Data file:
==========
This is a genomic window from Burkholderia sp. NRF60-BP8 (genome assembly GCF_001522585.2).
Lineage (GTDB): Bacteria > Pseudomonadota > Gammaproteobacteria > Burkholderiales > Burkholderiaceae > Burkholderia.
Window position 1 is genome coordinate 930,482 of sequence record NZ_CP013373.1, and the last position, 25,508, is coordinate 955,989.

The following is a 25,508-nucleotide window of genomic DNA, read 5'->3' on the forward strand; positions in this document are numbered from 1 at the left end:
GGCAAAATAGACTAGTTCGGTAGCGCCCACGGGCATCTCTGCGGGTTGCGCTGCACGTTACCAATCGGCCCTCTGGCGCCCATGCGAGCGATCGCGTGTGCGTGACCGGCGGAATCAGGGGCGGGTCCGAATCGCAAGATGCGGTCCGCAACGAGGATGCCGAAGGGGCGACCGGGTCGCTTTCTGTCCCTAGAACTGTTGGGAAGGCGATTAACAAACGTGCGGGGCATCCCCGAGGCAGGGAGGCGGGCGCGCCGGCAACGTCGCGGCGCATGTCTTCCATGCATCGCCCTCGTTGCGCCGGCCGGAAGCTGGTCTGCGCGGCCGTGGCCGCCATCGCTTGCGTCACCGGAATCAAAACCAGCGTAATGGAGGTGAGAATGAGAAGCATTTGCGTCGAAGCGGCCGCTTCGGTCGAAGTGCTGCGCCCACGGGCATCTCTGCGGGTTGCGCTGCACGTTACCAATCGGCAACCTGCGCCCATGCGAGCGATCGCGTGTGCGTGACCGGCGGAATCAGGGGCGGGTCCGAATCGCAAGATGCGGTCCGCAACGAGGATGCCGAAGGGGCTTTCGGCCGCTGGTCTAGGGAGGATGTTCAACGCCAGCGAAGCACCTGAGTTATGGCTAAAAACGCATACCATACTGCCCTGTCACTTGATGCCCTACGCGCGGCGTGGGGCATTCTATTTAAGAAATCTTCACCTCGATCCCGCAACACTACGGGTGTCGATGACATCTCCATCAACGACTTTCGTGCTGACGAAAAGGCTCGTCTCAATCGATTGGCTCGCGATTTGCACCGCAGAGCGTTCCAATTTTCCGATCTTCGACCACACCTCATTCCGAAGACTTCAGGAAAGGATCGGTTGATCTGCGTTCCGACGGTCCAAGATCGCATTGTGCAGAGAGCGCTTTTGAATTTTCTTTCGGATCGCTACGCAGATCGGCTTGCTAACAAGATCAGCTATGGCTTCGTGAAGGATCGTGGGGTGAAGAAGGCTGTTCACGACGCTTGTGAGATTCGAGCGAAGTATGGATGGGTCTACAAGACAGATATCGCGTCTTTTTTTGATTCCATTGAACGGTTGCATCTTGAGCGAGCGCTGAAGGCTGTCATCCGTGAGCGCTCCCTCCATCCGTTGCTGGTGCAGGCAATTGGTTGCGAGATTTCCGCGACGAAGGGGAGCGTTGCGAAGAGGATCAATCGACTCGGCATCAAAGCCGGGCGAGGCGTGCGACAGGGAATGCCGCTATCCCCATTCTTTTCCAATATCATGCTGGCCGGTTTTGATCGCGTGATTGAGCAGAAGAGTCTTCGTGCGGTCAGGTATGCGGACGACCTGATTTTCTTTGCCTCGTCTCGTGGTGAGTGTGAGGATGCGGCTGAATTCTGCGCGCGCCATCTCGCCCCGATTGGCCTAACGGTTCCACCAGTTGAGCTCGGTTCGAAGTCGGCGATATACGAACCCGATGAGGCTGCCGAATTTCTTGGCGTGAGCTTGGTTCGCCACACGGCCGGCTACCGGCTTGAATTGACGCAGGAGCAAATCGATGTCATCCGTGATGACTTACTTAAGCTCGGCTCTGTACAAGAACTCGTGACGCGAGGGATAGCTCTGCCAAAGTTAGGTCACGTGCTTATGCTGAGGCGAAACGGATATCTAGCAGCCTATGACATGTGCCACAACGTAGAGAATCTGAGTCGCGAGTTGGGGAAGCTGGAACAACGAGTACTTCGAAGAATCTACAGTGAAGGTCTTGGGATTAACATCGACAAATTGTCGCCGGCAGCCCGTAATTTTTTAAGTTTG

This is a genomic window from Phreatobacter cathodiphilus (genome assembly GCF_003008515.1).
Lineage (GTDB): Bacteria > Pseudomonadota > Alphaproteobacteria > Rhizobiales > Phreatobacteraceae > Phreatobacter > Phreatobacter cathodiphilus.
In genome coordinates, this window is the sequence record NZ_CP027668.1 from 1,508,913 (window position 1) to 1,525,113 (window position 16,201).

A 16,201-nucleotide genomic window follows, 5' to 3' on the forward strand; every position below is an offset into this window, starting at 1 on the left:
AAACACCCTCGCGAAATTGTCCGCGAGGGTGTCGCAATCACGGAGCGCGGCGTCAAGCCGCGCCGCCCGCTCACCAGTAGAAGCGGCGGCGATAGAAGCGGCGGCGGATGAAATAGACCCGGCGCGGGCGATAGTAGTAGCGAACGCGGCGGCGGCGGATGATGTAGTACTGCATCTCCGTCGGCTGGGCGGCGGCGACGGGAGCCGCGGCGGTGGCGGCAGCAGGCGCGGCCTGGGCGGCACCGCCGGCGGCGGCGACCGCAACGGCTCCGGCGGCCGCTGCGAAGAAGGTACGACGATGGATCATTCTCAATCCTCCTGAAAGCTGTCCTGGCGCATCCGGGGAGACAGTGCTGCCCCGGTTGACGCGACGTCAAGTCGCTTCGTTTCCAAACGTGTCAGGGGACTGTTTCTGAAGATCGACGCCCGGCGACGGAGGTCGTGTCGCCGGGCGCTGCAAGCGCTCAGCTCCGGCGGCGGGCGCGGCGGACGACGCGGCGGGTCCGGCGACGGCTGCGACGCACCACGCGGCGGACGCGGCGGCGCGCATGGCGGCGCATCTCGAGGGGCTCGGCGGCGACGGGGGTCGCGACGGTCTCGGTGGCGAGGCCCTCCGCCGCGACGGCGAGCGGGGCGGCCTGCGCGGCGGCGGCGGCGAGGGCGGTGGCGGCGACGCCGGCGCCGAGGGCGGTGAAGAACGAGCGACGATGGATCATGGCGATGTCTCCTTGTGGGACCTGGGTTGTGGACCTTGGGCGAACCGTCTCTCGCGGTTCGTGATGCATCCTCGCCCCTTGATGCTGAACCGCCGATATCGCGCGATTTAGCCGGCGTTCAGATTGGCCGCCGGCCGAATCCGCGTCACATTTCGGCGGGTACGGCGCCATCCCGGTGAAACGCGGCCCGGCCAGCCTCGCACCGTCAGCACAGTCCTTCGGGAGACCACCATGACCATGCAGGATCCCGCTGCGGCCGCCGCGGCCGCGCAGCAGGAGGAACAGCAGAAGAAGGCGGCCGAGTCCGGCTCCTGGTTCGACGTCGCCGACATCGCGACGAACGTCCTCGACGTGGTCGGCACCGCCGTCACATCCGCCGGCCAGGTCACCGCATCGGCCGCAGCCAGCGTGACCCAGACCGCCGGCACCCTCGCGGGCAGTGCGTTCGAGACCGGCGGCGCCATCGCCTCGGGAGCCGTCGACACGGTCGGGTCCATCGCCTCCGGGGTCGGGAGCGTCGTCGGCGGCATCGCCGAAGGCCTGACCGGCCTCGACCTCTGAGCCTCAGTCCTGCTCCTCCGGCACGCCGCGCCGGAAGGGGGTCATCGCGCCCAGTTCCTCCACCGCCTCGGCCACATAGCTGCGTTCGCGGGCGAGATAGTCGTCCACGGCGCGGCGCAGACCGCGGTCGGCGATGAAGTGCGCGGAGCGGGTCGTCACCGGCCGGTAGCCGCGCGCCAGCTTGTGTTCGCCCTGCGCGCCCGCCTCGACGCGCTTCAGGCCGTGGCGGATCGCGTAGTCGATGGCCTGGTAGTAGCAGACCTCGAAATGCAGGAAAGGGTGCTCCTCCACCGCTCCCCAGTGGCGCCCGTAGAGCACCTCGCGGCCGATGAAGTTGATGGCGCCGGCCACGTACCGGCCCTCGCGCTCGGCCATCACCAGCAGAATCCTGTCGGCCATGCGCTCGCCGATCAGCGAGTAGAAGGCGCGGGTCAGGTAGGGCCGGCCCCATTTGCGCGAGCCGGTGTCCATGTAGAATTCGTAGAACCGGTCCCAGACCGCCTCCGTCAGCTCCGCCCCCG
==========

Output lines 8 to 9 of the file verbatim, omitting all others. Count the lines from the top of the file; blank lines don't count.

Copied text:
In genome coordinates, this window is the sequence record NZ_CP027668.1 from 1,508,913 (window position 1) to 1,525,113 (window position 16,201).

A 16,201-nucleotide genomic window follows, 5' to 3' on the forward strand; every position below is an offset into this window, starting at 1 on the left: